Health Law Implementation Efforts Drawing Praise From Some Critics
The LA Times reports that the Obama administration is taking steps to ease some of the requirements of the health law in an effort to "prevent further backlash." Also in the news, the latest on the essential benefits rule and more on the early retiree program.
Los Angeles Times: Obama Administration Wins Plaudits From Health Care Law Critics
As President Obama gears up his reelection campaign, his administration is laboring to soften the impact of last year's sweeping health care law in a bid to prevent further political backlash. The campaign to minimize disruptions — by easing requirements for insurers, employers, doctors and others — is winning cautious praise from some of the toughest critics of the law in the business community (Levey, 12/14).
Politico: 2012 Fallout For Benefits Ruling?
Try to solve this one: What do you put in a health insurance plan to make it just broad enough to cover most people's needs but not so broad that no one can afford it? That's what the Obama administration has to do with a new set of guidance, expected by the end of the year, that could define health benefits for nearly 70 million people — and determine what much of the public will actually get out of President Barack Obama's health care law (Millman, 12/14).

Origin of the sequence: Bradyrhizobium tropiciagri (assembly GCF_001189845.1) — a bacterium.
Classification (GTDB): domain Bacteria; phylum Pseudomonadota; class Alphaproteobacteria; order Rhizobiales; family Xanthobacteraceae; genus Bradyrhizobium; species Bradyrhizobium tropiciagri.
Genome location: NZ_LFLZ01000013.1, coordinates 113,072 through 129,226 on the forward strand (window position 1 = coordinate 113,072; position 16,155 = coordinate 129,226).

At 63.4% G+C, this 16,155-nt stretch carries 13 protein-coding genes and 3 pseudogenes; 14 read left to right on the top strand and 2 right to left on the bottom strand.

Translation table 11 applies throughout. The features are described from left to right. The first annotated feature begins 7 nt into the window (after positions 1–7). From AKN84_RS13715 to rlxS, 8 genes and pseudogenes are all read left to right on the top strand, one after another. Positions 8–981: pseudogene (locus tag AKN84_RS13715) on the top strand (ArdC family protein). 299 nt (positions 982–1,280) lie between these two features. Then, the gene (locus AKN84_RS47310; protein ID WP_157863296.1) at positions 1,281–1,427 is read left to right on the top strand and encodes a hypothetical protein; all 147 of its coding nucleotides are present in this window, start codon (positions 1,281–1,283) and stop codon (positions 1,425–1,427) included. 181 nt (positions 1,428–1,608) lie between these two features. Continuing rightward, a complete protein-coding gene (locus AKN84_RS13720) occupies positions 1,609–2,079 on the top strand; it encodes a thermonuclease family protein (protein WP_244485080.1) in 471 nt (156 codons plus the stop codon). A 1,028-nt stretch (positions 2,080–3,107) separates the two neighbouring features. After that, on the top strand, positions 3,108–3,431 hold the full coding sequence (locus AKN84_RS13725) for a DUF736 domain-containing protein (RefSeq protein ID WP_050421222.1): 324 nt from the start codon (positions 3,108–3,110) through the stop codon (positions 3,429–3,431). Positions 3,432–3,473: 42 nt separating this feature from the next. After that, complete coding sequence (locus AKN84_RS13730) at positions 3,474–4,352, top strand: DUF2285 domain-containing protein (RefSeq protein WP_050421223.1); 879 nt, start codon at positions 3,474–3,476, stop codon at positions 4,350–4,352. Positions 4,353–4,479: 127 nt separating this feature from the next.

The Hill: GOP Says Program For Retirees Shows Health Care Law Is Flawed
The health care law's program for early retirees is an example of the law's broader flaws, House Republicans charged Wednesday. Republicans on the Energy and Commerce Committee criticized the way the Obama administration handled the Early Retiree Reinsurance Program (EERP). The Health and Human Services Department announced last week that nearly all of the EERP's $5 billion budget had been spent and the program would shut down at the end of the year (Baker, 12/14).
Politico Pro: GOP: Early Retiree Program Shows ACA Flaws
House Republicans on the Energy and Commerce Committee said Wednesday that the premature death of the Early Retiree Reinsurance Program confirms their fears about health care reform. HHS announced on Friday that the program would stop paying claims for employers in the program at the end of 2011 — two years ahead of its intended end date in Jan. 2014. A memo sent out Wednesday by Republicans on the Energy and Commerce Subcommittee on Oversight and Investigations provided a link to the entities that received money from the program. According to the memo, about $2 billion of $5 billion total went to 20 recipients (Norman, 12/14).